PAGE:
Saturday, May 11, 2013

Vous souvenir votre mere; Day off; At the same time; Pam's gone; Wie kann ich, wenn ich fy keine Flugel haben? ; Magnolia tree

You remember your mother!


Note to My Father After All These Years

Today I spend money. Doodad this, doodad that
in a town in the sun on the border. I sit

outdoors with my doodad dog
at the coffee shop. Time passes.

A man casts a shadow across my latte,
asks if he can borrow my lighter for a minute.

I have none but he talks to me anyway,
generous with conversation,

his tattooed hands giving my dog some
good attention. I can't see his eyes,

only the dark of his sunglasses. His unlit cigarette
bobs in his lips as he talks. This,

or something, reminds me of you. He says
the people here are nice. He loves it here,

says it's way better than the big city; it' s all
money anyways; every time he left the house

it was forty bucks. He sees someone
across the street, waves his arm,
shouts: Jack, I'm free!
He rises. He's gone.

"Note to My Father After All These Years" by Marge Saiser, from Losing the Ring in the River. © University of New Mexico Press, 2013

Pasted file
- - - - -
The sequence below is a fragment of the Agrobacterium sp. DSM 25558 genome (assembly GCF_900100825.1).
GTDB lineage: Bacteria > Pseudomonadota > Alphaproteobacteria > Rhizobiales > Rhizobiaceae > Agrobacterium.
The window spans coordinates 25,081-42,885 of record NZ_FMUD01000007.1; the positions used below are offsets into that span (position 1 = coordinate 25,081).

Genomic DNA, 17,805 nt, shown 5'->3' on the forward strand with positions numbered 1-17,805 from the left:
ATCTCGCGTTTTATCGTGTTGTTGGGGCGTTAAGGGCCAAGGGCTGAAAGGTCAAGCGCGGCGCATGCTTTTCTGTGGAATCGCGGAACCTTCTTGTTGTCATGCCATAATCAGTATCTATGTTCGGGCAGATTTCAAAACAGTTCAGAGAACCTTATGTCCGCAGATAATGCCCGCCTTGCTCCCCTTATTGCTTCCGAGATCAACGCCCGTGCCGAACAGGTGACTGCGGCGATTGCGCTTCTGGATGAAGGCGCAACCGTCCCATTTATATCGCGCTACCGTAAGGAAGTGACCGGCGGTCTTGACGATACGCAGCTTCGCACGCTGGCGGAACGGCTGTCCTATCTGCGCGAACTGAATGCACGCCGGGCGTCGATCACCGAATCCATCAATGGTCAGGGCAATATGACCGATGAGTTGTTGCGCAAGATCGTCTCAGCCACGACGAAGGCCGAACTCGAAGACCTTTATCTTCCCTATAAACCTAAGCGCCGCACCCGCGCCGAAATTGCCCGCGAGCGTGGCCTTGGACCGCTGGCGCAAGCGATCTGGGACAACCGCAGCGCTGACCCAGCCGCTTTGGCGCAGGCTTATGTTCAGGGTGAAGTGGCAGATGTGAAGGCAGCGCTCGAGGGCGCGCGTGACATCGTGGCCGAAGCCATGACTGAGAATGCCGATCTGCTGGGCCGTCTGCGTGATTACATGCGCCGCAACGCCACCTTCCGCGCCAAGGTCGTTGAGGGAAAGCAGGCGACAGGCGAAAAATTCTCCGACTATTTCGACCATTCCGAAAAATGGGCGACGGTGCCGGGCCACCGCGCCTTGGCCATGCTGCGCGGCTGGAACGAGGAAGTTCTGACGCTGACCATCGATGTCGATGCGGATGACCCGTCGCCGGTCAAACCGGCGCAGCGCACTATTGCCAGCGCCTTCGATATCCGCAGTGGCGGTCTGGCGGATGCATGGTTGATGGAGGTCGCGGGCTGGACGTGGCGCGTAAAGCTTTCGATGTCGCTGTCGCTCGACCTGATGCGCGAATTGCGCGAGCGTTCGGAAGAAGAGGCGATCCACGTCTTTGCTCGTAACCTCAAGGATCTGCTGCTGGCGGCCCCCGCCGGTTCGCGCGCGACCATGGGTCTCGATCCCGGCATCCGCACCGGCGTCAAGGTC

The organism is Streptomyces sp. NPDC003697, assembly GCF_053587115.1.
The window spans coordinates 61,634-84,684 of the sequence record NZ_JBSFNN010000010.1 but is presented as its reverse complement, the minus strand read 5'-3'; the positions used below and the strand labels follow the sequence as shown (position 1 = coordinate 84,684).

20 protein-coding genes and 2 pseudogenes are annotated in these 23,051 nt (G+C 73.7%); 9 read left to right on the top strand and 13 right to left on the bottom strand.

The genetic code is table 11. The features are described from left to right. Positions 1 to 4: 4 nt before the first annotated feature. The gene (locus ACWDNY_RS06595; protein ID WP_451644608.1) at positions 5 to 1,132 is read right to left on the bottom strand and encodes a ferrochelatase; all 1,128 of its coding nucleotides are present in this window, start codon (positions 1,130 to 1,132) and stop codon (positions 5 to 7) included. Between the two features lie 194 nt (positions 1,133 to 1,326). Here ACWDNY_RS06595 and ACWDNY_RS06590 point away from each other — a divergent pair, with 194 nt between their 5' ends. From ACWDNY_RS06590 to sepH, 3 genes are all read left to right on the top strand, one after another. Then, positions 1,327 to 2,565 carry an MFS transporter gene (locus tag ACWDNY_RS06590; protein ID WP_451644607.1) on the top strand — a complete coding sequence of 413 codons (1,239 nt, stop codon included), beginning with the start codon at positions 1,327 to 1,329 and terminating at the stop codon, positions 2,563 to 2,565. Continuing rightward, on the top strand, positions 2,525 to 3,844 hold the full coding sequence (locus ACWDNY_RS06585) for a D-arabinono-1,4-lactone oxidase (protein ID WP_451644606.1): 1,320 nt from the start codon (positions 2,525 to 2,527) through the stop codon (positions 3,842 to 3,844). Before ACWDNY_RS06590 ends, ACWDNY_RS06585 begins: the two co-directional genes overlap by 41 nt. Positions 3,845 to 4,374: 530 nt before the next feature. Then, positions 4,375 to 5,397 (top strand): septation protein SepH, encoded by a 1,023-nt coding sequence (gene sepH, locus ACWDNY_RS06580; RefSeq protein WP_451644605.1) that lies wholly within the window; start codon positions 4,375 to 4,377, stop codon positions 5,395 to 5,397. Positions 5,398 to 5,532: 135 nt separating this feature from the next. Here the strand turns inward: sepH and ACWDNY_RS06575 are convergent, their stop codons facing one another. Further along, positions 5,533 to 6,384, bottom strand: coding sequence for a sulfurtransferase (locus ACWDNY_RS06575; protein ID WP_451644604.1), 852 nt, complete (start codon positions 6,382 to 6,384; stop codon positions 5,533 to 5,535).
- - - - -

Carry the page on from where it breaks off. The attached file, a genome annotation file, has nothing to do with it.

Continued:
I ride with Dad's brother, Uncle Meredith
 at an early mini-car track; note different expressions.



It was everywhere in my childhood: in restaurants,

on buses or planes. The teacher's lounge looked like

London under fog. My grandmother never stopped

smoking, and walking in her house was like diving
in a dark pond. Adults were dimly lit: they carried
matches in their pockets as if they might need fire
was meant

to be smoked in a garden thick with summer flowers.
I'm speaking of moods: an old country store where
my grandfather met friends and everyone spoke

behind a veil of smoke. (My Uncle Bill preferred